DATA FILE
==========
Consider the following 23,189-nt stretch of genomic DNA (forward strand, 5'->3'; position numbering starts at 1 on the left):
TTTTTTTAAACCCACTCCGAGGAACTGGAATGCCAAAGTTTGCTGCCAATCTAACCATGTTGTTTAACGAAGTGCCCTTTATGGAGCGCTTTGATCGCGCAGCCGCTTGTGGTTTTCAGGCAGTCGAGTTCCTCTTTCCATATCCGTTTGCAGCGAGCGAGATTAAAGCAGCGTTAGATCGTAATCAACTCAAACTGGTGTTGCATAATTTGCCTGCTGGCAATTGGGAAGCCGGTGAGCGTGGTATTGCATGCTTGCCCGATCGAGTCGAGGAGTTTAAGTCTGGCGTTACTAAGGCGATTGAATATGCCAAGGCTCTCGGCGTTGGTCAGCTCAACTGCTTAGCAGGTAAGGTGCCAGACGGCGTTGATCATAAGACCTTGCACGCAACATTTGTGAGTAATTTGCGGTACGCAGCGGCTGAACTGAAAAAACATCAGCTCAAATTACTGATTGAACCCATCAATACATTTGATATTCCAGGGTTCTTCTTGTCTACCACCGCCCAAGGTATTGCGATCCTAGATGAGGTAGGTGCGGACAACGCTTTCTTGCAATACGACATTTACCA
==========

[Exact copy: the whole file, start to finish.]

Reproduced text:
Consider the following 23,189-nt stretch of genomic DNA (forward strand, 5'->3'; position numbering starts at 1 on the left):
TTTTTTTAAACCCACTCCGAGGAACTGGAATGCCAAAGTTTGCTGCCAATCTAACCATGTTGTTTAACGAAGTGCCCTTTATGGAGCGCTTTGATCGCGCAGCCGCTTGTGGTTTTCAGGCAGTCGAGTTCCTCTTTCCATATCCGTTTGCAGCGAGCGAGATTAAAGCAGCGTTAGATCGTAATCAACTCAAACTGGTGTTGCATAATTTGCCTGCTGGCAATTGGGAAGCCGGTGAGCGTGGTATTGCATGCTTGCCCGATCGAGTCGAGGAGTTTAAGTCTGGCGTTACTAAGGCGATTGAATATGCCAAGGCTCTCGGCGTTGGTCAGCTCAACTGCTTAGCAGGTAAGGTGCCAGACGGCGTTGATCATAAGACCTTGCACGCAACATTTGTGAGTAATTTGCGGTACGCAGCGGCTGAACTGAAAAAACATCAGCTCAAATTACTGATTGAACCCATCAATACATTTGATATTCCAGGGTTCTTCTTGTCTACCACCGCCCAAGGTATTGCGATCCTAGATGAGGTAGGTGCGGACAACGCTTTCTTGCAATACGACATTTACCA